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The QoG Best Paper Award

The Quality of Government (QoG) Institute´s Best Paper Award is an annual prize awarded to a paper on a Quality of Government related topic, demonstrating outstanding research based on its theoretical and empirical contributions.

QoG Best Paper Award Winners

 

2021 Quality of Government´s Best Paper Award

Diego Romero, Duke University, for his paper “Unpacking Bribery: Petty Corruption and Favor Exchanges”.

Abstract: The incidence of petty corruption in public service delivery varies greatly across citizens
and geography. This paper proposes a novel explanation for citizen engagement in collusive forms of petty corruption. It is rooted in the social context in which citizen-public official interactions take place. I argue that social proximity and network centrality provide the two key enforcement mechanisms that sustain favor exchanges among socially connected individuals. Bribery, as a collusive arrangement between a citizen and a public official, relies on the same enforcement mechanisms. Using an original dataset from a household survey conducted in Guatemala, the analysis shows that social proximity and centrality allow citizens to obtain privileges through implicit favor exchanges and illicit payments. These effects go beyond simply increasing the frequency of contact with public officials and are not driven by better access to information about the bribery market.

 

2020 Quality of Government´s Best Paper Award

Martin Ottmann, School of Government, University of Birmingham & Felix Haass, the Department of Political Science, University of Oslo for their paper "The Effect of Wartime Legacies on Electoral Mobilization after Civil War".

Abstract: Democracy depends on free and fair elections. Especially in societies emerging from civil war, the way how candidates conduct electoral campaigns determines the viability of politics through votes instead of violence. Yet, our understanding of how former rebels generate electoral support after civil war is limited. We argue that the organizational legacies of rebellion make clientelistic targeting of peace dividends an effective strategy to mobilize electoral support after civil war. We expect that prior to post-conflict elections, former rebels will target benefits to areas of wartime support; use wartime military networks as brokers to deliver those benefits; and exploit discretionary control over peace dividends to circumvent oversight when allocating electoral benefits. We combine original geospatial data on timing and location of over 2,000 tsunami aid projects with information from village-level surveys by the World Bank in post-civil war Aceh, Indonesia, to test these hypotheses. Results from difference-in-difference models suggest that wartime legacies do indeed shape how rebels capture and reallocate reconstruction aid for electoral purposes. This finding has important implications for our understanding of democracy after war and clientelism in fragile contexts.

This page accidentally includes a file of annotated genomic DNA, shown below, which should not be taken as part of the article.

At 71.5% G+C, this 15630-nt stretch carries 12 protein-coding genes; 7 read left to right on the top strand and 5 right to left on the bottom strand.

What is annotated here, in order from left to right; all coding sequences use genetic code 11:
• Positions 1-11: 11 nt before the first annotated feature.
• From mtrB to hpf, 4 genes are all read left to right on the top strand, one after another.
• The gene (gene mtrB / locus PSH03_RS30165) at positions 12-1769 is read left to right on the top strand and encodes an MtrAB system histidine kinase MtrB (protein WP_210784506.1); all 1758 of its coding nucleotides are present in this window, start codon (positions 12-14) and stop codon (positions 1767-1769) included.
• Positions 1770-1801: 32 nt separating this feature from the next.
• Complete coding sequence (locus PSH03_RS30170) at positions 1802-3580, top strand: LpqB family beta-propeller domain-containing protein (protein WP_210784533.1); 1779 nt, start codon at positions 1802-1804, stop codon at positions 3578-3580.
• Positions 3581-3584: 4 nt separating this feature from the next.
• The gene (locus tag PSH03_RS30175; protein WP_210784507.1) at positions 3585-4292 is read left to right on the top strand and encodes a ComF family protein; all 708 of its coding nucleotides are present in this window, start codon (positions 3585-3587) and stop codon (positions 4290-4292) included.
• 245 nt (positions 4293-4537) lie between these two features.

Read the paper  The Effect of Wartime Legacies on Electoral Mobilization after Civil War”.

 

2019 Quality of Government´s Best Paper Award